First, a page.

Then I took another call, and then the one after that beeped in, and it was Aggravating Bitch again. "I just spoke to you," she said, snidely. "You put me into a supervisor's voicemail. That is unacceptable. I need to speak to a real person now to get this resolved."

"Absolutely, ma'am," I assured her. Then I transferred her into the voicemail of someone who hasn't worked for my company for months.

After that, I don't know what happened to her.

Now, I'm normally and naturally a very gullible person... I tend to just, instinctively and without thought, believe whatever people tell me. It isn't until later that, in retrospect and hindsight, I figure out that there must be more going on that what was actually stated on the surface. In this case, though, well, having thought about it some more, I have to say, I think this woman is doing something she shouldn't be doing. After all, how hard is it to get your nanny to sign a claim form? No, she's doing something she knows isn't kosher here... her nanny is being paid under the table (maybe she's an illegal) or maybe she isn't paying for her childcare for some reason, or... something. Whatever the case, something stinks about the whole situation. Which is good, since it probably means she won't complain to any of my supervisors about me.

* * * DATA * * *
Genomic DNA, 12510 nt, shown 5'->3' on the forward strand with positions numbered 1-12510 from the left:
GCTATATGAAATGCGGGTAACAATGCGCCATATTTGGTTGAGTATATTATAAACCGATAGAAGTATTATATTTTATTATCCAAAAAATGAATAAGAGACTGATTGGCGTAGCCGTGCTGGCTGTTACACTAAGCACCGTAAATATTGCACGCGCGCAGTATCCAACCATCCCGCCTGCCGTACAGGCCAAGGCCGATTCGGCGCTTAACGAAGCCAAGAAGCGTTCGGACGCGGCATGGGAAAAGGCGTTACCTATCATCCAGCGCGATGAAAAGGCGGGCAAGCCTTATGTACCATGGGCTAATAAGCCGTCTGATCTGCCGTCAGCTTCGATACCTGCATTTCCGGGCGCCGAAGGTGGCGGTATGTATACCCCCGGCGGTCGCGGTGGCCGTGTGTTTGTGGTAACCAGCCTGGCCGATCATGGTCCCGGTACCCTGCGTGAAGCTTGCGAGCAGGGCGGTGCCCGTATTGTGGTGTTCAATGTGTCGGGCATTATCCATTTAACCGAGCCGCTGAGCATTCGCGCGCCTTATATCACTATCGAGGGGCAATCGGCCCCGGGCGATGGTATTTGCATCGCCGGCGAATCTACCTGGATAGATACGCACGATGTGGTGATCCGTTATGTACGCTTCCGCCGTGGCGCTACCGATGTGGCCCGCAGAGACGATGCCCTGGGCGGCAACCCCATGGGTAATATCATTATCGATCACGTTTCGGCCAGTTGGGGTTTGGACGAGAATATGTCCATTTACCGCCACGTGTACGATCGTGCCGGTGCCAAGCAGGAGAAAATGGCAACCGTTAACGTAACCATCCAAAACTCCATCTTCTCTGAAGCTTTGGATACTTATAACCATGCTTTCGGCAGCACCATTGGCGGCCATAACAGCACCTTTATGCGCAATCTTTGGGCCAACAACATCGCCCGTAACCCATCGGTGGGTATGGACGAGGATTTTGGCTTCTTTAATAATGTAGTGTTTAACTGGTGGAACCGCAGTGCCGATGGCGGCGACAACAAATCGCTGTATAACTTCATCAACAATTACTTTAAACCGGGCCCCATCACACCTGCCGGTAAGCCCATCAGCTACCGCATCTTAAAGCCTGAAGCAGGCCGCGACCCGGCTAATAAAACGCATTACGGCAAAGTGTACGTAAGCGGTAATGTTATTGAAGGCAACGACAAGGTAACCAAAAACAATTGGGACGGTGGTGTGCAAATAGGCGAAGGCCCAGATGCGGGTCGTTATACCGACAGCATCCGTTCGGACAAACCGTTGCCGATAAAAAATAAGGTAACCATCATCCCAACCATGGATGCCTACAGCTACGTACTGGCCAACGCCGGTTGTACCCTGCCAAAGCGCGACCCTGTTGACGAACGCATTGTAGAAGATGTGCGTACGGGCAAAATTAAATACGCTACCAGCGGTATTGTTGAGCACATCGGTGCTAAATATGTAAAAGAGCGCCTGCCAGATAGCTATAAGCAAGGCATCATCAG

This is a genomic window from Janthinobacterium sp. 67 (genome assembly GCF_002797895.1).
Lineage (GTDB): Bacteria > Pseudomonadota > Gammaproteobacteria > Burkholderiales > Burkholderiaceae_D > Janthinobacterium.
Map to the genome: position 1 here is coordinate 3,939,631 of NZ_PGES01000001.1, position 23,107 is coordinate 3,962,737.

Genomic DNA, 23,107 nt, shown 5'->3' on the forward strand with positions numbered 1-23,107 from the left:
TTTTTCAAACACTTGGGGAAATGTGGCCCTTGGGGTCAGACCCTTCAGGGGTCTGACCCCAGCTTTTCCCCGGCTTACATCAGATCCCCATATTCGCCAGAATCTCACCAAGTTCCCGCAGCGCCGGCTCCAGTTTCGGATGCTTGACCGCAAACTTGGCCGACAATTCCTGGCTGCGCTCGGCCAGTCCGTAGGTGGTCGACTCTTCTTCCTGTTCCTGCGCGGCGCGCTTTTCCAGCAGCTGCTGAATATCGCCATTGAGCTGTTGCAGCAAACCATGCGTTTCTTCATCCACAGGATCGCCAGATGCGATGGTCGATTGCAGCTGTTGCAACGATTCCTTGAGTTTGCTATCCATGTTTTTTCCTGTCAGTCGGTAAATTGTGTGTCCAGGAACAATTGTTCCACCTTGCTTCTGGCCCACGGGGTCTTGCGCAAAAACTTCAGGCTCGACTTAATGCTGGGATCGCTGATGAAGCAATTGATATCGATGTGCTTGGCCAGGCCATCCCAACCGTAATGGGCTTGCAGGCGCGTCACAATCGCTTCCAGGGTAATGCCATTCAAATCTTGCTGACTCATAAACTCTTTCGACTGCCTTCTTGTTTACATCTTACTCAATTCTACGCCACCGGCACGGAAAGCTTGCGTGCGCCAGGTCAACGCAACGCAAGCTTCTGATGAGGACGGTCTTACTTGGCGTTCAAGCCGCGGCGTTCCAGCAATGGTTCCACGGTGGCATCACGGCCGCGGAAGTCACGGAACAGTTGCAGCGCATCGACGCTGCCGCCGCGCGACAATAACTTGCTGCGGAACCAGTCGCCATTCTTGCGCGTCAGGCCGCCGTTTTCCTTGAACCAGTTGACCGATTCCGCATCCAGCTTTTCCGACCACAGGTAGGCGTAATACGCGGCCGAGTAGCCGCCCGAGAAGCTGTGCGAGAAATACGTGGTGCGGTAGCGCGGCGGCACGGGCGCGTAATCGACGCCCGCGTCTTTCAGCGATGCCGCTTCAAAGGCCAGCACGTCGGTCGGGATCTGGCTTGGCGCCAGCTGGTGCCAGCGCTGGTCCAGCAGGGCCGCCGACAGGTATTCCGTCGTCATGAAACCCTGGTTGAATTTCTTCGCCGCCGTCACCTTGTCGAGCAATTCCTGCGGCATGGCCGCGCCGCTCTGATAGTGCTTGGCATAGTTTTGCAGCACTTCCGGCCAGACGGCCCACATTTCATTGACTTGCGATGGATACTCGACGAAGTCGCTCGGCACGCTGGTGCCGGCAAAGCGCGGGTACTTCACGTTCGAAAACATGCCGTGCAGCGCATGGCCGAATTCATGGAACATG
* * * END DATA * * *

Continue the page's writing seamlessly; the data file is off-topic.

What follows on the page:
3 Comments:

At 10:11 PM , Blogger Julia said...

You really don't seem to enjoy customer service. Is there a masochistic reason you've chosen this as a career?

 
At 6:45 AM , Blogger Highlander said...

Hmmm. Well, if I don't enjoy customer service, I'm hardly the only one. I can't think of a single person I work with who would show up for work the morning following them being told they'd gotten any other job that paid them at least as much money, leave alone sudden inheritance/winning lottery ticket scenarios. I cannot tell you the number of times I've heard the people in the cubicles around me tell me how much they loathe their jobs. I can tell you I've never once heard anyone on the phones in a call center say they liked or enjoyed their job, much less loved it... and if I ever heard anyone saying such a thing, I'd either suspect them of irony or sincerely believe they'd gone off their medication.

Very few people have the luxury of choosing what they will do for a living. Most of us end up trapped by circumstances... an economy that is more and more service oriented, combined with really bad choices made in my youth, has all resulted in me ending up apparently only employable in call centers.